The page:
Agreed.
3Kevin
Top-level post it
8Eliezer Yudkowsky
Me too. This is not just about cryonics. It is not remotely just about cryonics. It is about the general quality of published argument that you can expect to find against a true contrarian idea, as opposed to a false contrarian idea.
1whpearson
I now want to go and look for the pre-chemistry arguments against alchemy. I don't think that cryonics is inherently wrong, but equally I don't think we have a theory or language of identity and mind sufficiently advanced to refute it.
2gwern
You know, I did a lot of reading about alchemy when I was younger, and when I try to think back to contemporary criticisms (and there was a lot, alchemy was very disreputable), they all seem to boil down to 1) no alchemists have yet succeeded despite lavish funding, and they are all either failures or outright conmen like Casanova; and 2) alchemical immortality is overreaching and against God. #1 is pretty convincing but not directly applicable (cryonics since the 1970s has met its self-defined goal of keeping patients cold); #2 strikes me as false, but I also regard the similar anti-cryonics arguments as false.
1David M. Brown
The goal is to stay cold? I thought it was to be resurrected by science that will be able to cure all.
1Paul Crowley
I've posted a link to my blog at the moment; do you think it's better that the entire article be included here?
1Eliezer Yudkowsky
yep
0Paul Crowley
Done.
0[anonymous]
Have a karma point.

To me cryonics causes a stark panic inducing terror that is only alittle less than death itself and I would never in a million years do it if I used my own judgment on the matter but I decided that Eliezer probably knows more than me on this subject and that I should trust his judgement above my own. So i am in the process of signing up now. Seems much less expensive than I imagined also.

This is at least one skill I have tried to cultivate until I grew more educated myself; the ability to export my judgement consciously to another person. Thinking for yourself is great to learn new things and practice thinking skills but since I am just starting out I am trying to build solid mindset so its kinda silly for me to think I can provide one to myself by myself without tons wasted effort when I could just use one of the good ones that are already available.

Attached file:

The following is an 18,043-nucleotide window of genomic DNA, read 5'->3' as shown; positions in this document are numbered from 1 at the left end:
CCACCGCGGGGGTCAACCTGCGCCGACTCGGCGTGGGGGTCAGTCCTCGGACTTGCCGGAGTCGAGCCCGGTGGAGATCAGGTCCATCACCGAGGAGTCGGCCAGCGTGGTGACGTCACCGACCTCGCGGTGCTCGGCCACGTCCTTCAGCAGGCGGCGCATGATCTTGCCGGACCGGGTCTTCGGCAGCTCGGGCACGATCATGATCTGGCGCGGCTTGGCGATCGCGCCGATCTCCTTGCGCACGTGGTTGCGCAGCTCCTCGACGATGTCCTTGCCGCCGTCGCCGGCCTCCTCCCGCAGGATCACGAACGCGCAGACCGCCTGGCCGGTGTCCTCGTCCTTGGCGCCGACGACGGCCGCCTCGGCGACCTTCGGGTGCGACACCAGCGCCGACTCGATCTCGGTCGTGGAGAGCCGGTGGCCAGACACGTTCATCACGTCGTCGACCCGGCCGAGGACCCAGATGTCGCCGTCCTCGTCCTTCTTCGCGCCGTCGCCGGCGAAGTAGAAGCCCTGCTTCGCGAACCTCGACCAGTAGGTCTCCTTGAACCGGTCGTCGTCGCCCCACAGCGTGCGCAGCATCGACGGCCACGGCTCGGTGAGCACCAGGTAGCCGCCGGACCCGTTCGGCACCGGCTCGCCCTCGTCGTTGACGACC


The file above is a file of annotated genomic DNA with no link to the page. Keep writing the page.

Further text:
I would probably be more likely to try such a thing if I was younger but I am getting started abit late and need a leg up. Though I do guess the idea is abit risky but on an inituitve level it seems less risky than trusting my own judgement which is generally scared of everything. Yep.

5aausch
I believe Eliezer has been assimilated.
-3[anonymous]
"The only two legitimate occupations in our current world are (1) working directly on Singularity-related issues, and (2) donate a substantial fraction of your money to the Singularity Institute for Artificial Intelligence."* -- "If you don't sign up your kids for cryonics then you are a lousy parent." -- Eliezer Yudkowsky Hah! If I only had more faith in Mr. Yudkowsky' judgement. Or otherwise be an educated smart ass, like most people on lesswrong.com, so I could estimate how credible these extraordinary statements are. Anyway, I'll probably donate something to the SIAI sooner or later. I'd also sign up for cryonics if I wouldn't live in Germany and be not as 'lazy' as I am. Though at some point I might try to do so. * http://vimeo.com/8586168

Curiously -- not indignantly -- how should I interpret your statement that all but a handful of parents are "lousy"? Does this mean that your values are different from theirs? This might be what is usually meant when someone says someone is "lousy".

Your explicit argument seems to be that they're selfish if they're purchasing fleeting entertainment when they could invest that money in cryonics for their children. However, if they don't buy cryonics for themselves, either, it seems like cryonics is something they don't value, not that they're too selfish to buy it for their children.

2Unknowns